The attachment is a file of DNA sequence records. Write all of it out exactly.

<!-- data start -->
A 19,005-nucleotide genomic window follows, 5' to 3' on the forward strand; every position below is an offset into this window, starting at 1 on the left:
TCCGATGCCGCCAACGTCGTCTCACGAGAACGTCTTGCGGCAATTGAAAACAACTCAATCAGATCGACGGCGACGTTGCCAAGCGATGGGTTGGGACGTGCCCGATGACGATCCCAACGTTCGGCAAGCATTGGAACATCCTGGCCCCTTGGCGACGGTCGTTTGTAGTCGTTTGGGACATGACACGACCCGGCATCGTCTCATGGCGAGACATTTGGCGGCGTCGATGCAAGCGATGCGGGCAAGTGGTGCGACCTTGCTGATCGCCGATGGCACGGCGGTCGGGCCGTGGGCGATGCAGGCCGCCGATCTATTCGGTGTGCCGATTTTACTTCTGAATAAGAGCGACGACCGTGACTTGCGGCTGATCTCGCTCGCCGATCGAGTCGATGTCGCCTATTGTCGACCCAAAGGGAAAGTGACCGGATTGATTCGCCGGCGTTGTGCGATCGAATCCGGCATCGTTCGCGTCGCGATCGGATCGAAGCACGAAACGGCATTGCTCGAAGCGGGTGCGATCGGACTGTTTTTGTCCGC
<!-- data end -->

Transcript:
A 19,005-nucleotide genomic window follows, 5' to 3' on the forward strand; every position below is an offset into this window, starting at 1 on the left:
TCCGATGCCGCCAACGTCGTCTCACGAGAACGTCTTGCGGCAATTGAAAACAACTCAATCAGATCGACGGCGACGTTGCCAAGCGATGGGTTGGGACGTGCCCGATGACGATCCCAACGTTCGGCAAGCATTGGAACATCCTGGCCCCTTGGCGACGGTCGTTTGTAGTCGTTTGGGACATGACACGACCCGGCATCGTCTCATGGCGAGACATTTGGCGGCGTCGATGCAAGCGATGCGGGCAAGTGGTGCGACCTTGCTGATCGCCGATGGCACGGCGGTCGGGCCGTGGGCGATGCAGGCCGCCGATCTATTCGGTGTGCCGATTTTACTTCTGAATAAGAGCGACGACCGTGACTTGCGGCTGATCTCGCTCGCCGATCGAGTCGATGTCGCCTATTGTCGACCCAAAGGGAAAGTGACCGGATTGATTCGCCGGCGTTGTGCGATCGAATCCGGCATCGTTCGCGTCGCGATCGGATCGAAGCACGAAACGGCATTGCTCGAAGCGGGTGCGATCGGACTGTTTTTGTCCGC